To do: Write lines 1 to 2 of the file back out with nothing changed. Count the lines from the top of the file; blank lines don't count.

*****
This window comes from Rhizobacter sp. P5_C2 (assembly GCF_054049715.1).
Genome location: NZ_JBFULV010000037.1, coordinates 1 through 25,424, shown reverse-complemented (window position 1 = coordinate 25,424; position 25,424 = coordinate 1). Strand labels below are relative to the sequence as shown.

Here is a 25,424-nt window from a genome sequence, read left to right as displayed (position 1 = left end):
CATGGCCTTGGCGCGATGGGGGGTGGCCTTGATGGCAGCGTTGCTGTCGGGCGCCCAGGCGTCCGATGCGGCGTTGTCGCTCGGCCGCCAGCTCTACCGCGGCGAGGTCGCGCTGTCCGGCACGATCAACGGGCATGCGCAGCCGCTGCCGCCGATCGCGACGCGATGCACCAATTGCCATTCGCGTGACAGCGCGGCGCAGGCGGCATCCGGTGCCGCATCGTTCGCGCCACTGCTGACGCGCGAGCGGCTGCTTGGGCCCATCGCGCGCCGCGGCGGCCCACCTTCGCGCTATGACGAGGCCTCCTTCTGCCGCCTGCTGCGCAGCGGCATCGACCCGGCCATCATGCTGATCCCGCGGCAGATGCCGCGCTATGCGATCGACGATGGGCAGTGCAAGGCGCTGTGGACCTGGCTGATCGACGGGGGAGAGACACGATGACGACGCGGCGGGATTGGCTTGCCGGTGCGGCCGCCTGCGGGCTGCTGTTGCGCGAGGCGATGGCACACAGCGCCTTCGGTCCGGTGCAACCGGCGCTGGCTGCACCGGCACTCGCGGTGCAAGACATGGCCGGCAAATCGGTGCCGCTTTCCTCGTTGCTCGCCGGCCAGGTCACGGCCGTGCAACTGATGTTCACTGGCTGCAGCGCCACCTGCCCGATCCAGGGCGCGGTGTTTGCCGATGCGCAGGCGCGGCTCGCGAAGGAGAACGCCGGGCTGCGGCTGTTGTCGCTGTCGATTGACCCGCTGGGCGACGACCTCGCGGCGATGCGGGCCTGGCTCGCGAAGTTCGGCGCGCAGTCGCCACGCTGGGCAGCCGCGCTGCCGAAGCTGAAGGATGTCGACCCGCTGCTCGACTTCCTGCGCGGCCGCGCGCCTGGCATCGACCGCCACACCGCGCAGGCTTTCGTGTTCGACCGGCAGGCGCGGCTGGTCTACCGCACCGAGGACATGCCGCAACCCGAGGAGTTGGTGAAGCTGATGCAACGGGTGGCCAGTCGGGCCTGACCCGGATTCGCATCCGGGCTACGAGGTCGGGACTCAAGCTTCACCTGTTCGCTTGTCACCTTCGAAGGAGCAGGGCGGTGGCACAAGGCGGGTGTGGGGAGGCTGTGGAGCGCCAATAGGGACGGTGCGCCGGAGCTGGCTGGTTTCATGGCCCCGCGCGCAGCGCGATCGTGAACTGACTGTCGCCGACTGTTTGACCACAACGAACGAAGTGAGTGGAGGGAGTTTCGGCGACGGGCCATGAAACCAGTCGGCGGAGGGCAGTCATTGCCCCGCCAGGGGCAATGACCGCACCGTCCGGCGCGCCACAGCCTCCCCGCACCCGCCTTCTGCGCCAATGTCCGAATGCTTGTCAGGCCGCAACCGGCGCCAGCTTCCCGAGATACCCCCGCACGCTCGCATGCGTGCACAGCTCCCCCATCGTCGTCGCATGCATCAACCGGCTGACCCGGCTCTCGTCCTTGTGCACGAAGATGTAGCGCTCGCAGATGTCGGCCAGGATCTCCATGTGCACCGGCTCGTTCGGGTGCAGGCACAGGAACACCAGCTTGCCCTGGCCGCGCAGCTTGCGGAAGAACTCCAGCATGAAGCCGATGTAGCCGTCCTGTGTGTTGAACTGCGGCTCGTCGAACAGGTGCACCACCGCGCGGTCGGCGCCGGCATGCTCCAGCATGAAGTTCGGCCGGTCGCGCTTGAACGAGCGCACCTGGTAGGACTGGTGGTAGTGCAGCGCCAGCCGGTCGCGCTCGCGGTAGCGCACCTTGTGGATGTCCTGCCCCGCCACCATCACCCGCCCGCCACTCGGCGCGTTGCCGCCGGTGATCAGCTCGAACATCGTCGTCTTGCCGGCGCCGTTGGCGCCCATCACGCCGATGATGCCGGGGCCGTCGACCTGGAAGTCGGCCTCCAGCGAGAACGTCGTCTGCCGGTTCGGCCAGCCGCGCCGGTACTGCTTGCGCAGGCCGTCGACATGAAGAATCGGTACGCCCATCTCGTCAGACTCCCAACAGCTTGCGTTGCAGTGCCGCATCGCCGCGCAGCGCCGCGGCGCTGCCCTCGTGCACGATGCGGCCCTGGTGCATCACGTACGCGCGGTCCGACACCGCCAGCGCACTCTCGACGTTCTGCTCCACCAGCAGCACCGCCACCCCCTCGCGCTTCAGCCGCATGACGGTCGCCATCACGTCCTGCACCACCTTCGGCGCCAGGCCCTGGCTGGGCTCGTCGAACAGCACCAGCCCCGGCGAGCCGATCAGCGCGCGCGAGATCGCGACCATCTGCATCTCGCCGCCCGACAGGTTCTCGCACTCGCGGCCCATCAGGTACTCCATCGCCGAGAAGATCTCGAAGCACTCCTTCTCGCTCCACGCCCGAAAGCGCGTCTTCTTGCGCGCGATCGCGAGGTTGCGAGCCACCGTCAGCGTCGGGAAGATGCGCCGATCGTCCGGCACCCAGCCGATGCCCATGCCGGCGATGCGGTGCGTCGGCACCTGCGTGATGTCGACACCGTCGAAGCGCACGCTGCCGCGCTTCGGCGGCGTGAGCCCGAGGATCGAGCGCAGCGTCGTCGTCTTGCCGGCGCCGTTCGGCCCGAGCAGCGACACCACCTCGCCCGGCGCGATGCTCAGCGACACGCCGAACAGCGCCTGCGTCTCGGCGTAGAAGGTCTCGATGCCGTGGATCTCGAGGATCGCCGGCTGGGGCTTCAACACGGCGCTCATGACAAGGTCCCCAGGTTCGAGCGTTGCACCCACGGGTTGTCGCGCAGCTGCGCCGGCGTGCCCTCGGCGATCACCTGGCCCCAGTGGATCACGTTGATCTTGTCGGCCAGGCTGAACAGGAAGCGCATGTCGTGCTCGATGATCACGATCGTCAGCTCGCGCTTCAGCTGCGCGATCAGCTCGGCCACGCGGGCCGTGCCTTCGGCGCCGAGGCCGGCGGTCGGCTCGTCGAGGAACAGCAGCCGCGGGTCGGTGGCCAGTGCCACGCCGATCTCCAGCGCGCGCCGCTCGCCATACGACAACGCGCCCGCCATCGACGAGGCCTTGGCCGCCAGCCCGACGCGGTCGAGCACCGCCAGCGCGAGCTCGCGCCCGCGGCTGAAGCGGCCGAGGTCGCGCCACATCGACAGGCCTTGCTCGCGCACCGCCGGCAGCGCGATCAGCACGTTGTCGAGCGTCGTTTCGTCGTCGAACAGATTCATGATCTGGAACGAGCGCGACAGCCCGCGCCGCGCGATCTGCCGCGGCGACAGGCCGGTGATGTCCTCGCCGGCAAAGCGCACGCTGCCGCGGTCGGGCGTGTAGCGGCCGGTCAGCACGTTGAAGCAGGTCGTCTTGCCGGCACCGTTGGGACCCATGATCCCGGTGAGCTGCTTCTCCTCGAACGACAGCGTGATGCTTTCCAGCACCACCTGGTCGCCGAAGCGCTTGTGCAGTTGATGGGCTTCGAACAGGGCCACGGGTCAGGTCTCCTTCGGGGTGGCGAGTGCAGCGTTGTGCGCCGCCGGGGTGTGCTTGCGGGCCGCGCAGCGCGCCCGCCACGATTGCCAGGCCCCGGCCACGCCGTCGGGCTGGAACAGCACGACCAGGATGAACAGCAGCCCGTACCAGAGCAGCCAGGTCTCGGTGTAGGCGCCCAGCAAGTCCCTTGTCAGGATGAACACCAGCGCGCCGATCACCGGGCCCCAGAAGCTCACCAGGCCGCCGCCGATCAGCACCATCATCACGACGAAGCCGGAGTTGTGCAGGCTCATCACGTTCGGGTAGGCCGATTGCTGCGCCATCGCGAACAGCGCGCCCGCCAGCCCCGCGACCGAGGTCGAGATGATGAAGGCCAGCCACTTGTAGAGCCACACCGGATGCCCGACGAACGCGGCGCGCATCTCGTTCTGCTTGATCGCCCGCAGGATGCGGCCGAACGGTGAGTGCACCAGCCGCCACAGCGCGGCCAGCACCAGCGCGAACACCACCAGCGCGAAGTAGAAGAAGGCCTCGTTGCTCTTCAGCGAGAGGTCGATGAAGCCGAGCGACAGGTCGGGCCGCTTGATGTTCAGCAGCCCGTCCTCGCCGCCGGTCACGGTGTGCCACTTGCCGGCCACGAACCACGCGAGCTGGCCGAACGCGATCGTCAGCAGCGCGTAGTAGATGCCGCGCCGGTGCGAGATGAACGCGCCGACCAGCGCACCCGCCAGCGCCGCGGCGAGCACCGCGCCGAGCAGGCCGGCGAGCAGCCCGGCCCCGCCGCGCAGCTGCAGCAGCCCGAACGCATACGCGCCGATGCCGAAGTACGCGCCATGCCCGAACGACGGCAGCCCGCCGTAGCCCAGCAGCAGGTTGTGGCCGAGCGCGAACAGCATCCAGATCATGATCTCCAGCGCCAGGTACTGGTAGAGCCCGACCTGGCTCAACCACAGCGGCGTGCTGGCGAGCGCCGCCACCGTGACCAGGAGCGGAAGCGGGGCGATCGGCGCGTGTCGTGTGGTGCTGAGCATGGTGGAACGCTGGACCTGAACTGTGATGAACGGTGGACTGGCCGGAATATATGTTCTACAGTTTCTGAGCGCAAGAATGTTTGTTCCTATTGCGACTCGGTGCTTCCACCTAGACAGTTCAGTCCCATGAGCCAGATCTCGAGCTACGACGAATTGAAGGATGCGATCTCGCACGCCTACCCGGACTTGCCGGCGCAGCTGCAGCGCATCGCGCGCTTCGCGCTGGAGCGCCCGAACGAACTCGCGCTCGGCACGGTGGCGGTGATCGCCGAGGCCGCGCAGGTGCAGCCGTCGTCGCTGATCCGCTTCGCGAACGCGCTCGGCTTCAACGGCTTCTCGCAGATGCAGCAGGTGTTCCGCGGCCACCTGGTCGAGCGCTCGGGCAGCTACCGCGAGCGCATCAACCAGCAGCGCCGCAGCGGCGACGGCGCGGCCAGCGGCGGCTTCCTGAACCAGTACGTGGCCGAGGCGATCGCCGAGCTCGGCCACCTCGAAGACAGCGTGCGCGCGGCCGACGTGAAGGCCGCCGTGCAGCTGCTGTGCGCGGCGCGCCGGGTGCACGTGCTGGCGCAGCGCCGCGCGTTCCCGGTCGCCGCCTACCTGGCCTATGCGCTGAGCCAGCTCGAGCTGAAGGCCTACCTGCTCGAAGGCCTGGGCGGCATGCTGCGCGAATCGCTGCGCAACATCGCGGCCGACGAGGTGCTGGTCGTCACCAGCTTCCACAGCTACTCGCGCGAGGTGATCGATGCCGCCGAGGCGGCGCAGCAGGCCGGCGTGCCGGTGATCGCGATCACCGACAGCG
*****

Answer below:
This window comes from Rhizobacter sp. P5_C2 (assembly GCF_054049715.1).
Genome location: NZ_JBFULV010000037.1, coordinates 1 through 25,424, shown reverse-complemented (window position 1 = coordinate 25,424; position 25,424 = coordinate 1). Strand labels below are relative to the sequence as shown.